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Creativity needed to get kids to clean room

How clean is your house?

That’s a scary question to ask someone, even a good friend, during a casual conversation.

“How’s your day?” and “What do you think about the weather?” These are valid conversation topics. But talk about what lies behind someone’s closed doors and inside their closets and you just may be overstepping the bounds. It’s OK to talk about what goes on behind those closed doors, but not what lies behind those doors.

While channel surfing the other day, I came across a new British show on Lifetime TV that just happens to be called “How Clean is Your House?” Actually, my daughter, Laura, discovered this show before me, when it first came out last month. So Laura had our one and only TV on this program, which is nothing like your typical “Extreme Makeover” and “Trading Spaces” shows. I just had to sit down and watch with amusement, well, more like horror.

This show gets down to the nitty gritty. I’m talking dusting, vacuuming, cleaning out the refrigerator, scrubbing the toilet and other serious kinds of cleaning. It’s the ultimate Fear Factor.

As you would imagine, the folks in the featured homes are total slobs who do more than leave their beds unmade and throw dirty laundry on the floor. The main characters are more detestable than the annoying Snoopy Sniffer. Remember this commercial character from decades past?

This show brought back horrid flashbacks of my childhood. I shared a bedroom with my sisters, Becky and Julie, and our bedroom could have easily outdirtied these homes. I’m talking chocolate syrup experiments, spilled nail polish, puzzle pieces glued to the carpet, Lite Brite bulbs and jacks poking at your feet, making it nearly impossible to walk in the room. One time our room was so messy our neighborhood friends pitched in to help us clean it.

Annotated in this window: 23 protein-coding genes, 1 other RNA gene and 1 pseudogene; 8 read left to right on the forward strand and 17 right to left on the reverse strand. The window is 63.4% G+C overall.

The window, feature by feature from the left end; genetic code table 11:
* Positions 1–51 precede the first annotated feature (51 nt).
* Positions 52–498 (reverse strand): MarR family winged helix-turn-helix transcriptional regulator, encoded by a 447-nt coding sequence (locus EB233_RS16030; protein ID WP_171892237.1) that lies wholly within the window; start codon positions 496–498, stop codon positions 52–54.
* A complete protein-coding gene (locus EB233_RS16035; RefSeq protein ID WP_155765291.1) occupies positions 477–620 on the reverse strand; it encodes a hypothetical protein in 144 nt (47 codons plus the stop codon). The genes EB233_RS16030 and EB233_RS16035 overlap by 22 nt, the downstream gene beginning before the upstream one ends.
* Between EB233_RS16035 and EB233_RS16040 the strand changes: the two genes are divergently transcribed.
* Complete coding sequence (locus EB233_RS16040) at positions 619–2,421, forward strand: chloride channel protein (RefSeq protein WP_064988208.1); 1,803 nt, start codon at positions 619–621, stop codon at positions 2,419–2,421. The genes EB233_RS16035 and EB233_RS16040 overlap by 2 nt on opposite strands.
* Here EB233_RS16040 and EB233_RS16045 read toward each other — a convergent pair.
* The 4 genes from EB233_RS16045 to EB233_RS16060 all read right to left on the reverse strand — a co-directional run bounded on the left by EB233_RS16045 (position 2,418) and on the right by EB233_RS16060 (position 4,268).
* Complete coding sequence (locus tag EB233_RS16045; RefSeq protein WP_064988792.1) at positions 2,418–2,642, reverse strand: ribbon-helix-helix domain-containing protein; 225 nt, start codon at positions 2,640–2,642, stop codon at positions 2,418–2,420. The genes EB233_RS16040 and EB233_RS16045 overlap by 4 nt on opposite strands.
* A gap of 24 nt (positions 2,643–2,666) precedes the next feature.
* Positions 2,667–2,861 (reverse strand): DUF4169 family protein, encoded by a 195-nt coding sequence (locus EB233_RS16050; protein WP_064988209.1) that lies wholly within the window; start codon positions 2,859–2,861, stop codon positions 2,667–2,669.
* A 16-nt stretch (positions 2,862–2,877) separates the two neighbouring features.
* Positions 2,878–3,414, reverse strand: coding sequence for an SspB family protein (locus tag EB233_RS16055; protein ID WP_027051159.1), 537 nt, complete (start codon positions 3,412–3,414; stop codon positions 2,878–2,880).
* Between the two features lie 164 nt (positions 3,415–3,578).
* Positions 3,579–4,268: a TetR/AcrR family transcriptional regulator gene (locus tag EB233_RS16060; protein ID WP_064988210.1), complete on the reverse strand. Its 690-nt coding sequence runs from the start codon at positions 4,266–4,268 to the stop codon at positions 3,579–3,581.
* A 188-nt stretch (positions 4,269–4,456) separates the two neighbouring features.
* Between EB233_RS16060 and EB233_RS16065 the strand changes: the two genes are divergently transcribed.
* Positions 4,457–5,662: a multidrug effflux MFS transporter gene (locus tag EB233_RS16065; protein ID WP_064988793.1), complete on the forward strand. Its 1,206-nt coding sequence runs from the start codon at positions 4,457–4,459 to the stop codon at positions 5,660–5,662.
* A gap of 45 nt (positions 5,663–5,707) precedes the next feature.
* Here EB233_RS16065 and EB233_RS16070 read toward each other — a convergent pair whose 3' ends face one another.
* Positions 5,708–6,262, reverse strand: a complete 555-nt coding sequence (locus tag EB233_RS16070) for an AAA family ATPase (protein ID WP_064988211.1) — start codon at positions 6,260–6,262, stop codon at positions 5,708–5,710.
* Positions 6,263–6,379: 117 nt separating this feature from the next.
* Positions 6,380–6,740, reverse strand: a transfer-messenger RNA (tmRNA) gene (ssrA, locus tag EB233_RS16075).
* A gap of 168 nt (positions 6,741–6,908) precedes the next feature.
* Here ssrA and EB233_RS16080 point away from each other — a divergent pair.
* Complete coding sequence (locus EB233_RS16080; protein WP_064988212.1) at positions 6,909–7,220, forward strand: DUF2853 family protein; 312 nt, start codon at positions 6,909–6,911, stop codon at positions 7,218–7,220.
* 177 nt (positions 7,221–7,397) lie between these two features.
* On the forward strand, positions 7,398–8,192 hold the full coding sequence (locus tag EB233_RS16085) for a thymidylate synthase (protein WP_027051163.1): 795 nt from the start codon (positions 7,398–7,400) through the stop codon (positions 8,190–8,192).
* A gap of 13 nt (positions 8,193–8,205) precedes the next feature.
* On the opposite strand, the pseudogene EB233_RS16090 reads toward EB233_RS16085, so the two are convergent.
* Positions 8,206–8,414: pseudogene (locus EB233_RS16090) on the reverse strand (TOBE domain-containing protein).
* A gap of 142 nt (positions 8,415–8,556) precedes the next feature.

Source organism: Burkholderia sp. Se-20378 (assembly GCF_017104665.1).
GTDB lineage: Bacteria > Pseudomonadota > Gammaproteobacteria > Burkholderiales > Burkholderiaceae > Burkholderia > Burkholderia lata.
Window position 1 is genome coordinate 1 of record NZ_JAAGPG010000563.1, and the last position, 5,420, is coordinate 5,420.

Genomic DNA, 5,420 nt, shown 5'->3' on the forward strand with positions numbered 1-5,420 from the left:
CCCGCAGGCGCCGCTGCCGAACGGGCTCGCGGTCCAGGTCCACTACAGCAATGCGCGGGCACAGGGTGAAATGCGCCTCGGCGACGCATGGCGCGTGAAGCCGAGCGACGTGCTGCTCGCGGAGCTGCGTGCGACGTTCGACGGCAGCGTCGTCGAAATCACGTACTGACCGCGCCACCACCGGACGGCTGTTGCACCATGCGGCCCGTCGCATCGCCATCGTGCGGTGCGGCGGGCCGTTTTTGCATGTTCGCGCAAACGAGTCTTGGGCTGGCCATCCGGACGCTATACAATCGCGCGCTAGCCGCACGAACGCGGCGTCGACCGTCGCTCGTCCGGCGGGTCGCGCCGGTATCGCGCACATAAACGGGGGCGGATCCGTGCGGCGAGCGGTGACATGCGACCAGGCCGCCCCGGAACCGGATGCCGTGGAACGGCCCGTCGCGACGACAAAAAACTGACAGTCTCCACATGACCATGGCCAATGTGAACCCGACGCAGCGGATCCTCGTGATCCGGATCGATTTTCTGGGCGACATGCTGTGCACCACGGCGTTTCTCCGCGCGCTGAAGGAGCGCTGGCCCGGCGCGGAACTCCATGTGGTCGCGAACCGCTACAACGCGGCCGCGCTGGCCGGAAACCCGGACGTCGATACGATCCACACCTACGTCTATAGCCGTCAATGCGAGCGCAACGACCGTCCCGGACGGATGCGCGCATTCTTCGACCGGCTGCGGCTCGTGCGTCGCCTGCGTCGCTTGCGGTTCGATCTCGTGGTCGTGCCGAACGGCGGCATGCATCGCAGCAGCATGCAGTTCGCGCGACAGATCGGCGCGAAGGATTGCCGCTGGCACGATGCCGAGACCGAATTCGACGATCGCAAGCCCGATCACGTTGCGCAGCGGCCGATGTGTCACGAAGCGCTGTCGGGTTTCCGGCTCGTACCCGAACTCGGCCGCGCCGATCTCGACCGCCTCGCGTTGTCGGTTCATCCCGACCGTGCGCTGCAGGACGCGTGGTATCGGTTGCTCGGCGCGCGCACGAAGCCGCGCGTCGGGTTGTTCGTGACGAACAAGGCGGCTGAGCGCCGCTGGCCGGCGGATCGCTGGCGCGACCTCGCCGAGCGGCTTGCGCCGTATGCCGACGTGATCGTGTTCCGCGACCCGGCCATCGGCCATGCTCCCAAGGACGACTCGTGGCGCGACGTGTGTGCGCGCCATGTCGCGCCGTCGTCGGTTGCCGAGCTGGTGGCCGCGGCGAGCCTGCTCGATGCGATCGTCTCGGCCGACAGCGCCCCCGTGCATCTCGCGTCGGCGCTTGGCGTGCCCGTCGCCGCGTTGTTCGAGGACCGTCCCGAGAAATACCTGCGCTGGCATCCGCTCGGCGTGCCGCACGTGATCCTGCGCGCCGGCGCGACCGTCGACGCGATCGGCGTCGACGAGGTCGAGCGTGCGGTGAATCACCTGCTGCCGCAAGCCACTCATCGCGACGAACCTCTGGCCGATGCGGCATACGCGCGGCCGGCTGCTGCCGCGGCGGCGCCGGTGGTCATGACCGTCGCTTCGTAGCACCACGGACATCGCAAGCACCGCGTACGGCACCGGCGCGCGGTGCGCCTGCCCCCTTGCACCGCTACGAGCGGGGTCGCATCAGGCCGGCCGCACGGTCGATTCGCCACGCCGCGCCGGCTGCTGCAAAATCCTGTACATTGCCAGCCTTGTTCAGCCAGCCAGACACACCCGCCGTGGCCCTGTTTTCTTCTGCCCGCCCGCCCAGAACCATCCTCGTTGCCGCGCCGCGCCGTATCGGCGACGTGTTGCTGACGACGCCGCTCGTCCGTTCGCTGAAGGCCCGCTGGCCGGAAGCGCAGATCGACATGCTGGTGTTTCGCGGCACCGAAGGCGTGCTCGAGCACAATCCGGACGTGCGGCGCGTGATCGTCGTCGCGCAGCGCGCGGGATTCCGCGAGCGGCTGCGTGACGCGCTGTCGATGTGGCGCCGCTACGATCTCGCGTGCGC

As for my mom, getting us to clean our bedroom was a hard task. She had to get creative. We always got excited when Grandpa Chico and Grandpa Chaya came to visit from Lubbock, so one Saturday Mom got this clever idea. She told us that not only were grandpa and grandma coming, but they were also bringing our cousins, Rosa and Mario. We immediately started cleaning our room.

After that we waited and waited. No Rosa and Mario. This happened a few more times. After about the third let down, we finally figured it out, so Mom and Dad had to try something new.

The new scenario went something like this:

Mom: “Go clean your room!”

Us: “Why? Is someone coming over?”

Dad: “No (sound of belt popping in hand) because I said so!”

That usually did the trick.

Fortunately, my daughter Laura’s room has never been that messy. Knock on wood. She’s not a normal teenager. She was born with this disorder, Compulsive Clean Freak Kid Syndrome. Some of the rare side-effects of this condition include watching hours of HGTV’s “Divine Design” and “Mission Organization.”

Anyway, Laura keeps her room clean for the most part. Once in awhile, I have to get after her to throw her trash or hang her clothes. On one rare occasion, however, Laura was procrastinating about cleaning her room, and then we got a last-minute call from one of her friends’ moms. Her friend, Julie, was having trouble with math, so Julie’s mom asked if she could run Julie over so Laura could help her. This was when we lived in Abilene, Texas. No sooner had I told Laura this, and she was rushing to her room picking up things as fast as she could.

So parents, if you’re having trouble getting your kid to clean their room, I recommend you try this tactic. Tell them one of their good friends, someone they really want to impress, is coming over. The old “Grandma and Grandpa are coming” trick is outdated. I recommend you try a more aggressive approach. Tell them Hillary Duff or Usher are coming to dinner.

The last thing you want to do, however, is tell them something in advance like “My boss is coming to dinner,” especially if this is true. This only gives those evil, conniving creatures, I mean your precious young, thriving teenagers, time to perfect those annoying little things you’ve patiently asked them not to do at the dinner table, like burping their ABCs or seeing how many times each finger will pop.

Helena Rodriguez is a columnist for Freedom Newspapers of New Mexico. She can be reached at: [email protected]